The Adventures of Baron Munchausen, a 1988 brilliant classic by Terry Gilliam, explores the mystical travels of the Baron and his friends. On-set photography by Peter Marlow/Magnum Photos, courtesy of Kinoimages.
Here’s a rarity: Terry Gilliam’s out-of-print Criterion LaserDisc commentary for The Adventures of Baron Munchausen (as always; for educational purposes only). A different commentary track is available on the 20th Anniversary Edition DVD/Blu-ray (Amazon).
I hear people talking about Munchausen now, saying it’s epoch-making or something, and they mean the special effects. I mean, of course people and little cherubs dance in the sky! Those things exist in paintings — they’ve always been there and I don’t understand why people are so amazed. There’s a strange leap happens when something goes up on screen and it seems different than when they see it on a painting or in a book or read about it. I was looking at these Medieval paintings the other day and everybody’s floating in the air and there are those marvellous angels and these strange banners that twirl up and round with the dialogue written on them! If you put anything like that in film it’s a very very pale imitation. I’m always disappointed it’s not as good as the painting. Yet people seem to be surprised by it!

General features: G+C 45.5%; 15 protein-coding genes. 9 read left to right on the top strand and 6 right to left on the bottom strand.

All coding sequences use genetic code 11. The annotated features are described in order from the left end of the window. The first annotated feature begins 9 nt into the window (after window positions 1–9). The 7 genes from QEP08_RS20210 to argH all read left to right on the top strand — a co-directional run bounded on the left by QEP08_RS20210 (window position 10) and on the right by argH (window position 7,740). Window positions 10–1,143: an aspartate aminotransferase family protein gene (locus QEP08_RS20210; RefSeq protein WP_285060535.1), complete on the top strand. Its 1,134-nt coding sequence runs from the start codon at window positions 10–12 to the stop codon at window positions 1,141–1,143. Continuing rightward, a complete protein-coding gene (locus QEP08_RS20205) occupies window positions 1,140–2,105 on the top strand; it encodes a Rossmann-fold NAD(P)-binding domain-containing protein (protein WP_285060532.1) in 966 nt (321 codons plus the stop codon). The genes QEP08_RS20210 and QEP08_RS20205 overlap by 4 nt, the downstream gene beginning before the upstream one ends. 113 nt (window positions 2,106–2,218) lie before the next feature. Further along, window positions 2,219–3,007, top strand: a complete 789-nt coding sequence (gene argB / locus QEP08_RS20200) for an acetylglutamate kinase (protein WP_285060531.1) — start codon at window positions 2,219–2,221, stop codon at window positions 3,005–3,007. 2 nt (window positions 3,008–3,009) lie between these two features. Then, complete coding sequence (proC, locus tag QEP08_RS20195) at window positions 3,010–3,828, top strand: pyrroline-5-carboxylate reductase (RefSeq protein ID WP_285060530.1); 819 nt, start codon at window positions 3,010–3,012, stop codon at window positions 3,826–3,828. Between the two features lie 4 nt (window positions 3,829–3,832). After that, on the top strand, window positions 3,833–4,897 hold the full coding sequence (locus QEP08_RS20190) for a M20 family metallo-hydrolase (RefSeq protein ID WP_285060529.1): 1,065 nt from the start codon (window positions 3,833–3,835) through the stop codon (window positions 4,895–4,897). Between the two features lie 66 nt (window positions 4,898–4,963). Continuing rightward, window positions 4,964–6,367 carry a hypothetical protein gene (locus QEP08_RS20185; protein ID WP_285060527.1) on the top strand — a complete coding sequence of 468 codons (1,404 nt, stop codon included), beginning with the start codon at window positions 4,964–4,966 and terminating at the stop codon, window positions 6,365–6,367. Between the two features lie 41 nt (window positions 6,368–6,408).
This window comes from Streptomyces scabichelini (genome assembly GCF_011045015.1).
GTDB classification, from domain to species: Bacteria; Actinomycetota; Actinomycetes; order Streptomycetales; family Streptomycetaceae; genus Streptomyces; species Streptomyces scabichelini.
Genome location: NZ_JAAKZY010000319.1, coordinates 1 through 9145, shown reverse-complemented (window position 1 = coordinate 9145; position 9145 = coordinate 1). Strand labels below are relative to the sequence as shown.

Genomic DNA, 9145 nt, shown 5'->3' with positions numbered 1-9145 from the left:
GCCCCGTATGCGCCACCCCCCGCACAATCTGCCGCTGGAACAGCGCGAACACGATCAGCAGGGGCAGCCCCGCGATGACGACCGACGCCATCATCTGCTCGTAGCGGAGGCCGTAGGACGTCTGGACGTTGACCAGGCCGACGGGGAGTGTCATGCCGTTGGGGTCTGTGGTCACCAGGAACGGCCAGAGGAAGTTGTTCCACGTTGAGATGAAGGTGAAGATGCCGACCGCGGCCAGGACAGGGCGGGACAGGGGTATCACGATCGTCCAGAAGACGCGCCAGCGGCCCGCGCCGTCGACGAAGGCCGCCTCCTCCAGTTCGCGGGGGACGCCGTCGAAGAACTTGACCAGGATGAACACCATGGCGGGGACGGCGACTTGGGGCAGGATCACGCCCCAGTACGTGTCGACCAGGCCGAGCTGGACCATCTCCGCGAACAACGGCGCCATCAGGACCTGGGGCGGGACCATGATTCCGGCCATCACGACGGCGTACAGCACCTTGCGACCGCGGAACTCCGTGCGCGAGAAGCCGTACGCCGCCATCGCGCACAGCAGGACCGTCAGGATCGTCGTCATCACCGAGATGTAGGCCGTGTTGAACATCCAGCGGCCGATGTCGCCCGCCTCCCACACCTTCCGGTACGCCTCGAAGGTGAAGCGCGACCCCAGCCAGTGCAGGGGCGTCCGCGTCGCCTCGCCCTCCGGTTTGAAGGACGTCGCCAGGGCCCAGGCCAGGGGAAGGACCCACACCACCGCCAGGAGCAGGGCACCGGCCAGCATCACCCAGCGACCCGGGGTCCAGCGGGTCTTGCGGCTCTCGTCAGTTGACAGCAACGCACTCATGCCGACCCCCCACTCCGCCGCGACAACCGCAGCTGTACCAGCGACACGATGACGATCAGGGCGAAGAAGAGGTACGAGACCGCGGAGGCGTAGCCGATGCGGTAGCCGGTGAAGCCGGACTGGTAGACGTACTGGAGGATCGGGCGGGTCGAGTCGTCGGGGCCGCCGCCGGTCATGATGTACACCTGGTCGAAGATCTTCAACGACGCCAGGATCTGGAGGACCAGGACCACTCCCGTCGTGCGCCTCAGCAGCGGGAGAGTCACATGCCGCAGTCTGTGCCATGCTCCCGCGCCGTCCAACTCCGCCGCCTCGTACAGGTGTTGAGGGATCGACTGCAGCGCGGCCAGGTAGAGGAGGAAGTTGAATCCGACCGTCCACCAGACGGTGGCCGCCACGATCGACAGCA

What bothers me is that audiences aren’t educated any more into seeing these things. They become visually illiterate and when you put things up there they ooh! And aah! Far more that they ought to. You’re trying to make beautiful images, but they’re not supposed to dominate the thing, they’re just supposed to be the vocabulary within which the story is told. It seems to be accepted in animation. I think we’ve all gotten caught in this world of naturalism being the truth and naturalism isn’t any more truthful that the stuff I do or the stuff Tex Avery does. I mean it’s all artifice.
British cinema used to be visually amazing. Carol Reed, David Lean, Powell and Pressburger — these are really strong visual artists! And then it disappeared, got lost somewhere and we went theatrical; but the side of theatre that isn’t really theatre, it’s the Angry Young Man-type of theatre. But at least it’s visual! Ridley (Scott) and that mob are basically commercially oriented. I find the shots so beautiful and yet… maybe they’re just too close to commercials and they have no real substance other than their own beauty. Greenaway’s stuff I wish I could sit through because every time I see clips, stills — I love ‘em. Then I watch the film and I lose interest in the thing — because I don’t think he likes people, and he’s got a real problem there because ultimately they’re rather important! —Terry Gilliam, The Face Interview
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